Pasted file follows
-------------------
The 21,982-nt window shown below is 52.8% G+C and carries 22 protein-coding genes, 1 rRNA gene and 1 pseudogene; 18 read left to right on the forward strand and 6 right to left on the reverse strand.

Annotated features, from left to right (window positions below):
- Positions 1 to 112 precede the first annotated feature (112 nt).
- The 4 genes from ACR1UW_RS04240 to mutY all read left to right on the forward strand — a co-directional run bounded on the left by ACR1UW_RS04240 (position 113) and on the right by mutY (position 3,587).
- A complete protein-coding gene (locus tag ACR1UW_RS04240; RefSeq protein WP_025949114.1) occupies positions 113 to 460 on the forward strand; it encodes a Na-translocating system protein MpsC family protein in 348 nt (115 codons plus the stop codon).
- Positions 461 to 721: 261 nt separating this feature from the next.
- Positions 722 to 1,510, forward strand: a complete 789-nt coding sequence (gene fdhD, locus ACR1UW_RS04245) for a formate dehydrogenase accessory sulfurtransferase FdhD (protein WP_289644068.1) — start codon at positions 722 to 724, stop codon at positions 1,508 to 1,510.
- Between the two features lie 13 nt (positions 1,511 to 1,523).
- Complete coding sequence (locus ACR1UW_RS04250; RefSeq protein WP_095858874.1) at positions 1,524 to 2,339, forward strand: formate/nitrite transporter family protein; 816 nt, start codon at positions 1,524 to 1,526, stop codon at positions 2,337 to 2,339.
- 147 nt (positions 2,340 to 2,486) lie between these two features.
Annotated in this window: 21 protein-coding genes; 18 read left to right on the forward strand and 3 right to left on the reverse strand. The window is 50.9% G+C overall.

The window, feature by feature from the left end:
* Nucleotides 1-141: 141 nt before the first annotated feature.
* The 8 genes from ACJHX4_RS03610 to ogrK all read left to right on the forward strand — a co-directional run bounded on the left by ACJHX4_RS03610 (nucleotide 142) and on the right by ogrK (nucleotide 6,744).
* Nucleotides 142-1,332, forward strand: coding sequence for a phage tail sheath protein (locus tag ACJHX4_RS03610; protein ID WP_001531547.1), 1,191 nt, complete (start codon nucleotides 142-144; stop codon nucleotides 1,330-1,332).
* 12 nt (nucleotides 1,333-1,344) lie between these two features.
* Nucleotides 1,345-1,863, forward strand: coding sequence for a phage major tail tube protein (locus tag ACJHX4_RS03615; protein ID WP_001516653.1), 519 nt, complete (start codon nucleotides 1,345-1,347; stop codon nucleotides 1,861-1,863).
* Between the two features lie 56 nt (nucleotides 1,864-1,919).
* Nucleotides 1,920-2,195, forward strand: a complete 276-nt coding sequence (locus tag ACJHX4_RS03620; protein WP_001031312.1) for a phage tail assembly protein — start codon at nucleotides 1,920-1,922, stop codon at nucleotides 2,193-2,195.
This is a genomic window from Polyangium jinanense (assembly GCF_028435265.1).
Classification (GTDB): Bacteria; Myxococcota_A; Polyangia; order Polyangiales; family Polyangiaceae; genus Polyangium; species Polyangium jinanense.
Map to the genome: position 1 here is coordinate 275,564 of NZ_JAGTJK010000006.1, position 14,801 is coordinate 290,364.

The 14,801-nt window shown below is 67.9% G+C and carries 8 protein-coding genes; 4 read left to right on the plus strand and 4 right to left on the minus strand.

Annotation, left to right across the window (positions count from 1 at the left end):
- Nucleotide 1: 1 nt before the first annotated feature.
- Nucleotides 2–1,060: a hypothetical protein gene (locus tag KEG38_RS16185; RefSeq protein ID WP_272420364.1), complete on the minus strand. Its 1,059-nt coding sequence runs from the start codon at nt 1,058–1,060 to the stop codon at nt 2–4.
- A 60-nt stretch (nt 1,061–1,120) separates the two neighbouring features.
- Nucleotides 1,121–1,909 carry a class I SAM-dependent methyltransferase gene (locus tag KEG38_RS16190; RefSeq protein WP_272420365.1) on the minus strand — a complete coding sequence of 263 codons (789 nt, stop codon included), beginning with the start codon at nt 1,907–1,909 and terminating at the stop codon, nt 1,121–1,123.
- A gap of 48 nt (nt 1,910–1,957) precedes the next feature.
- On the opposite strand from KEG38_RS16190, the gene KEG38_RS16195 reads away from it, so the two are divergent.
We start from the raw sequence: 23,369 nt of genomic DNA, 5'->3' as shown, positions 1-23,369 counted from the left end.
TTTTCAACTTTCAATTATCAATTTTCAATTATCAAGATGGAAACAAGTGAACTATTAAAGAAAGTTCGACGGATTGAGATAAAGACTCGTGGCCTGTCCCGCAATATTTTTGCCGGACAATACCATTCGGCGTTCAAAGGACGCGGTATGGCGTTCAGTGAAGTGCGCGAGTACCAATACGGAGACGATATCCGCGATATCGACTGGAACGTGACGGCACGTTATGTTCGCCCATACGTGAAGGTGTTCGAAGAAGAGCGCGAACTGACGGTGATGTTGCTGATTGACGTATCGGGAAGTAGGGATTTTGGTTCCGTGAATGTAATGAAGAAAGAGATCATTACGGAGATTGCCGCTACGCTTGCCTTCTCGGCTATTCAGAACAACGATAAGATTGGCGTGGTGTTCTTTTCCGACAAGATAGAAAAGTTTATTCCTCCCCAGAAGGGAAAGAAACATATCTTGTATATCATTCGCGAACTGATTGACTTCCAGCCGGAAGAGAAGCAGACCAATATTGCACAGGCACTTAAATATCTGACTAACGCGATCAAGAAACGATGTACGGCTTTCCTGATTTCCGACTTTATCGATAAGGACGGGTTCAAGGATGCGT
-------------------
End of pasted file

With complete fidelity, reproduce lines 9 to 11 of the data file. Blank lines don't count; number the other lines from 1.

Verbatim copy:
- Complete coding sequence (locus ACR1UW_RS04250; RefSeq protein WP_095858874.1) at positions 1,524 to 2,339, forward strand: formate/nitrite transporter family protein; 816 nt, start codon at positions 1,524 to 1,526, stop codon at positions 2,337 to 2,339.
- 147 nt (positions 2,340 to 2,486) lie between these two features.
Annotated in this window: 21 protein-coding genes; 18 read left to right on the forward strand and 3 right to left on the reverse strand. The window is 50.9% G+C overall.